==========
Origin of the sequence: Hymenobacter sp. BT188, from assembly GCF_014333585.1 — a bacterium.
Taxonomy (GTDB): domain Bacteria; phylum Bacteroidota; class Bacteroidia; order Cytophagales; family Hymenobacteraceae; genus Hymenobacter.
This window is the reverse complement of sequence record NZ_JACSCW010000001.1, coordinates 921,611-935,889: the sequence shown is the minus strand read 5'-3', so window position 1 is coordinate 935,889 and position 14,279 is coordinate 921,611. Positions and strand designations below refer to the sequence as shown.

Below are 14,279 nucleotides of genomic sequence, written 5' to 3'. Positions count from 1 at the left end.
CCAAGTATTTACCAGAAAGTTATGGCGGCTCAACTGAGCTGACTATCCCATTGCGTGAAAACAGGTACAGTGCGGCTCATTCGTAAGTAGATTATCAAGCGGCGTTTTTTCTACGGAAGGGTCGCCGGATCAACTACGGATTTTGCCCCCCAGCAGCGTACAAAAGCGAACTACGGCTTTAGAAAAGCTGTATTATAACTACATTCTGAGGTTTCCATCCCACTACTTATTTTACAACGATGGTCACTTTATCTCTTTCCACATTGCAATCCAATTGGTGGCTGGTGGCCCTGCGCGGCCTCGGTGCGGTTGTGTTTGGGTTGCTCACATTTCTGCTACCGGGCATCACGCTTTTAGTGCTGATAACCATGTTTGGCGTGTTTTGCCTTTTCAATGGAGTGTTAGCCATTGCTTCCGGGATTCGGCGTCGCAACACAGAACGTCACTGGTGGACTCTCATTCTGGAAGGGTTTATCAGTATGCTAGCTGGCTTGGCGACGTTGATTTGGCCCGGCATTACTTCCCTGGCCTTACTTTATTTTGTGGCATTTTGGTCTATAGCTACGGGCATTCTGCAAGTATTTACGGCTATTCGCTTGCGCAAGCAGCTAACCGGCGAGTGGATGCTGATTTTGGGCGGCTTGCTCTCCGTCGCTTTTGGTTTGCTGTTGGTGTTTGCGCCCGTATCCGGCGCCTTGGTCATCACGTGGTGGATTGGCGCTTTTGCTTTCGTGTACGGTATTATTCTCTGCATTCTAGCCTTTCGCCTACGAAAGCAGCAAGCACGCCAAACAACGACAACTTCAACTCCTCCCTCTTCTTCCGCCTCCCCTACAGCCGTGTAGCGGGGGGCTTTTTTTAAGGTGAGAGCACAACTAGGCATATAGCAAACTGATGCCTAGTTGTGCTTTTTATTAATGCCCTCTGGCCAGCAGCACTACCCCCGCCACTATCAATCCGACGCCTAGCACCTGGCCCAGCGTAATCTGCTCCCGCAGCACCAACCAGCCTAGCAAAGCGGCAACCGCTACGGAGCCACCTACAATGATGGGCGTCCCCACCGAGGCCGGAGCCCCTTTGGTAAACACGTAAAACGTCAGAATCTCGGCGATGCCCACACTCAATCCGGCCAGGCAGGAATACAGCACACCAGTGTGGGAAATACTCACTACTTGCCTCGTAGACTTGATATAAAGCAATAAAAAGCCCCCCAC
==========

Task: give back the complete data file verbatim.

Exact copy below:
Origin of the sequence: Hymenobacter sp. BT188, from assembly GCF_014333585.1 — a bacterium.
Taxonomy (GTDB): domain Bacteria; phylum Bacteroidota; class Bacteroidia; order Cytophagales; family Hymenobacteraceae; genus Hymenobacter.
This window is the reverse complement of sequence record NZ_JACSCW010000001.1, coordinates 921,611-935,889: the sequence shown is the minus strand read 5'-3', so window position 1 is coordinate 935,889 and position 14,279 is coordinate 921,611. Positions and strand designations below refer to the sequence as shown.

Below are 14,279 nucleotides of genomic sequence, written 5' to 3'. Positions count from 1 at the left end.
CCAAGTATTTACCAGAAAGTTATGGCGGCTCAACTGAGCTGACTATCCCATTGCGTGAAAACAGGTACAGTGCGGCTCATTCGTAAGTAGATTATCAAGCGGCGTTTTTTCTACGGAAGGGTCGCCGGATCAACTACGGATTTTGCCCCCCAGCAGCGTACAAAAGCGAACTACGGCTTTAGAAAAGCTGTATTATAACTACATTCTGAGGTTTCCATCCCACTACTTATTTTACAACGATGGTCACTTTATCTCTTTCCACATTGCAATCCAATTGGTGGCTGGTGGCCCTGCGCGGCCTCGGTGCGGTTGTGTTTGGGTTGCTCACATTTCTGCTACCGGGCATCACGCTTTTAGTGCTGATAACCATGTTTGGCGTGTTTTGCCTTTTCAATGGAGTGTTAGCCATTGCTTCCGGGATTCGGCGTCGCAACACAGAACGTCACTGGTGGACTCTCATTCTGGAAGGGTTTATCAGTATGCTAGCTGGCTTGGCGACGTTGATTTGGCCCGGCATTACTTCCCTGGCCTTACTTTATTTTGTGGCATTTTGGTCTATAGCTACGGGCATTCTGCAAGTATTTACGGCTATTCGCTTGCGCAAGCAGCTAACCGGCGAGTGGATGCTGATTTTGGGCGGCTTGCTCTCCGTCGCTTTTGGTTTGCTGTTGGTGTTTGCGCCCGTATCCGGCGCCTTGGTCATCACGTGGTGGATTGGCGCTTTTGCTTTCGTGTACGGTATTATTCTCTGCATTCTAGCCTTTCGCCTACGAAAGCAGCAAGCACGCCAAACAACGACAACTTCAACTCCTCCCTCTTCTTCCGCCTCCCCTACAGCCGTGTAGCGGGGGGCTTTTTTTAAGGTGAGAGCACAACTAGGCATATAGCAAACTGATGCCTAGTTGTGCTTTTTATTAATGCCCTCTGGCCAGCAGCACTACCCCCGCCACTATCAATCCGACGCCTAGCACCTGGCCCAGCGTAATCTGCTCCCGCAGCACCAACCAGCCTAGCAAAGCGGCAACCGCTACGGAGCCACCTACAATGATGGGCGTCCCCACCGAGGCCGGAGCCCCTTTGGTAAACACGTAAAACGTCAGAATCTCGGCGATGCCCACACTCAATCCGGCCAGGCAGGAATACAGCACACCAGTGTGGGAAATACTCACTACTTGCCTCGTAGACTTGATATAAAGCAATAAAAAGCCCCCCAC